Social Spaces is a three quarter view, 3D game in which players must spend one hour each day exploring the local market plaza. Within this hour players must spend their time talking to NPC’s positioned throughout the space in order to lower their Blue meter (loneliness). Players will be taught the importance of social distancing through the increasing of their risk meter (red) as they stand too close to NPC’s or spend too long talking to them.

In this project I was responsible for both character and  environment art. I worked hard in establishing a pipeline and style for the game and landed in this cute and soft look. 




Life Sim


The character creation process was easy to pin down but hard to execute, as I work much more on  environments . In order to make the character assets in a feasible time scope I used one mesh for all characters and made a variety of props for all of them. By the end of the project I found myself with a small kit containing: three shirts, one pair of trousers, one  skirt, three hairstyles, 1 mask, two pairs of shoes, three hats, three noses, two mouths, one pair of eyes, one pair of eyebrows and a body mesh. These assets were made with a pipeline very similar to the environment assets pipeline, with the exception of some hair examples which were made in Zbrush in order to achieve a more organic and stylized look.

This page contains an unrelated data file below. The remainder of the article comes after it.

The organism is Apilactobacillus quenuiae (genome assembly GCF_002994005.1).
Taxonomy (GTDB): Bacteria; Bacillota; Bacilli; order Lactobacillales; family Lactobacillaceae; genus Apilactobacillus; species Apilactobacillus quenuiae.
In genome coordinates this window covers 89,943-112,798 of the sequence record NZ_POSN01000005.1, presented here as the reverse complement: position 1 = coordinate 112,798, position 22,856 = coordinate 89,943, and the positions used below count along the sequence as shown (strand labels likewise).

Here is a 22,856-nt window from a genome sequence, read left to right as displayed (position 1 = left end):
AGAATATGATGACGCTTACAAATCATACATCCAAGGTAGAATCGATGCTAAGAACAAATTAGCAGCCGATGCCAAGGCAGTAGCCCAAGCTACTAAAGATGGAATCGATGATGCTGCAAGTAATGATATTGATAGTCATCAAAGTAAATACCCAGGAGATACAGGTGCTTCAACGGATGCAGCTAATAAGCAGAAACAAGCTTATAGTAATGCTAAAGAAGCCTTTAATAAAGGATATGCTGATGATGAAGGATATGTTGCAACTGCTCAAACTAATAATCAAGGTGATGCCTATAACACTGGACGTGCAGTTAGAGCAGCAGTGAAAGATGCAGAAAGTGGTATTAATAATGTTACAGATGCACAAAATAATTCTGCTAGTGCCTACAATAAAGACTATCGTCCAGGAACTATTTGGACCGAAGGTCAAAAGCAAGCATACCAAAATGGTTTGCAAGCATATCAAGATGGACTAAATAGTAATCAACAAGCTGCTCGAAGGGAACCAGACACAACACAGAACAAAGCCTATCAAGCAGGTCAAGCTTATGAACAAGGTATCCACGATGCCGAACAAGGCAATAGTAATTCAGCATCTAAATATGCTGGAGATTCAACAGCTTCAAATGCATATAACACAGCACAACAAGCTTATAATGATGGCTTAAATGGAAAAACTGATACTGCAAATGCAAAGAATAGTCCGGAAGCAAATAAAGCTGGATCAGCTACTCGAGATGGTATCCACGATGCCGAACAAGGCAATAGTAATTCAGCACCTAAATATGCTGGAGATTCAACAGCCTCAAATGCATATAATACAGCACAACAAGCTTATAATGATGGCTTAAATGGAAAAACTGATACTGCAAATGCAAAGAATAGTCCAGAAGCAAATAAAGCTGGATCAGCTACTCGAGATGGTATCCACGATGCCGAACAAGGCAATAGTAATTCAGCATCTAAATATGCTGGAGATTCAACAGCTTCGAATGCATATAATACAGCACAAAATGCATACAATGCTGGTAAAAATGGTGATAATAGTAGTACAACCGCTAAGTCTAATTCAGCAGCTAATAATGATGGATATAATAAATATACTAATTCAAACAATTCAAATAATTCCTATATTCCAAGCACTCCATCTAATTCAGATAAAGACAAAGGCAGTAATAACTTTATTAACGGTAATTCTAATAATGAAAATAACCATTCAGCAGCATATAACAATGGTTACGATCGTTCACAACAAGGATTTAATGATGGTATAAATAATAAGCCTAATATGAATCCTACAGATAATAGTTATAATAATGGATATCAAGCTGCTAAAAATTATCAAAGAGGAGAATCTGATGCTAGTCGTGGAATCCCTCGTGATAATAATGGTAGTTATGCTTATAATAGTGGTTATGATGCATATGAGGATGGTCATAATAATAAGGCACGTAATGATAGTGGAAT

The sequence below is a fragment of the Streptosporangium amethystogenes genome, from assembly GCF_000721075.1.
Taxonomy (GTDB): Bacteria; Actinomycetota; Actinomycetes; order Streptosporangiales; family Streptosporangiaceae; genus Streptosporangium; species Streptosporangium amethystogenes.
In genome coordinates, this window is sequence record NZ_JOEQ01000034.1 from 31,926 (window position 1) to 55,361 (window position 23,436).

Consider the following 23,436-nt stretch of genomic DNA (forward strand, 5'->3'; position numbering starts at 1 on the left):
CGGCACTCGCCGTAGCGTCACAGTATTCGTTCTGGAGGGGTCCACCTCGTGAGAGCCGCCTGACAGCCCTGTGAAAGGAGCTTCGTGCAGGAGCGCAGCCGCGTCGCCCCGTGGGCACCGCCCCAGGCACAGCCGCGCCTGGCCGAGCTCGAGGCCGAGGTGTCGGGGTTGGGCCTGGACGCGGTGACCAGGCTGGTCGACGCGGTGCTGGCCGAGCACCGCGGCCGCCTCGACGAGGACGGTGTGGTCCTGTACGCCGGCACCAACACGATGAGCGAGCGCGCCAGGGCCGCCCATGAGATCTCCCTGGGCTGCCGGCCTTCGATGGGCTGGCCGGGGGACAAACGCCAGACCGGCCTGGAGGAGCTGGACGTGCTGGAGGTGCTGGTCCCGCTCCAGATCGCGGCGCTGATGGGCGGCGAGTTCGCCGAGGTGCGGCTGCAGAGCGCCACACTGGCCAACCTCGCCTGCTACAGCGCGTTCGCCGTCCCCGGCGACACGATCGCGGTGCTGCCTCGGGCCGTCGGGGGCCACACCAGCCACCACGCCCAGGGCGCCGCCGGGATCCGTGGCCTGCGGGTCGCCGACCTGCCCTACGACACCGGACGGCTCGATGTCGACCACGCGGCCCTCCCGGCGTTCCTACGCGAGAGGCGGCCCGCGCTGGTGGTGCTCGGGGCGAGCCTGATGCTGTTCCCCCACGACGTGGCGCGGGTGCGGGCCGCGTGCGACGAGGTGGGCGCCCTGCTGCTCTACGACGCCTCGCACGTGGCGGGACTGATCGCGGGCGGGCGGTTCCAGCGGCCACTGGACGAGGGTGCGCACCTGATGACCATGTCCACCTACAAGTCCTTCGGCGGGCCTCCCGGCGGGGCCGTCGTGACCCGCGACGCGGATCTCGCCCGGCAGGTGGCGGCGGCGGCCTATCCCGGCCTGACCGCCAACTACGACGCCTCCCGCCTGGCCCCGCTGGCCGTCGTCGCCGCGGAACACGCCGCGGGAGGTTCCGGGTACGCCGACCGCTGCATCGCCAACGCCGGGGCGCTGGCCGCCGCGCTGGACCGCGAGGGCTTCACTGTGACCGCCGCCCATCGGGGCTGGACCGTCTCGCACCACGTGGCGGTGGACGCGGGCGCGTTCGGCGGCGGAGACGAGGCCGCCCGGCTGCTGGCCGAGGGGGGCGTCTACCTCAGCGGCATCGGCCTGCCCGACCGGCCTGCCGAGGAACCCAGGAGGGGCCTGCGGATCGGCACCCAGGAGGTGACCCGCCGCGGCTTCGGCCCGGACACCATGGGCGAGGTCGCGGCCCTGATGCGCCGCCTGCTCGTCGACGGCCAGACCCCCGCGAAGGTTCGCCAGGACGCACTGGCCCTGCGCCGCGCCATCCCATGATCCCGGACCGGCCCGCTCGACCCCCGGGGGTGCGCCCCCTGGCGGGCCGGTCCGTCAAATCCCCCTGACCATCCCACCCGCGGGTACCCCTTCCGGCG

My first step in making the environment assets was to establish the base shapes I would be working on. 

Since I was going for a round and soft style I had to keep in mind that the shapes needed to have short and stout proportions. 

It's not observable in this tree example but I also put effort into making the more complex shapes (like stalls and vehicles) asymmetrical to give them more charm and a stronger silhouette.   


The next step was that of dividing my shapes further and getting closer to the final silhouette that would show in the engine. After that, I subdivide furter the mesh by using the bevel tool at 0.3/0.5 value. Following that the asset gets further subdivided by the smoothing tool, which aggressively decimates sharp angles and creates curves on any asset. Following this, the model is assigned different materials first in Maya and then in UE4. This particular workflow didn't allow for asset optimization but due to the time restraint and the lack of textures the team decided to continue with this workflow to maximise asset production.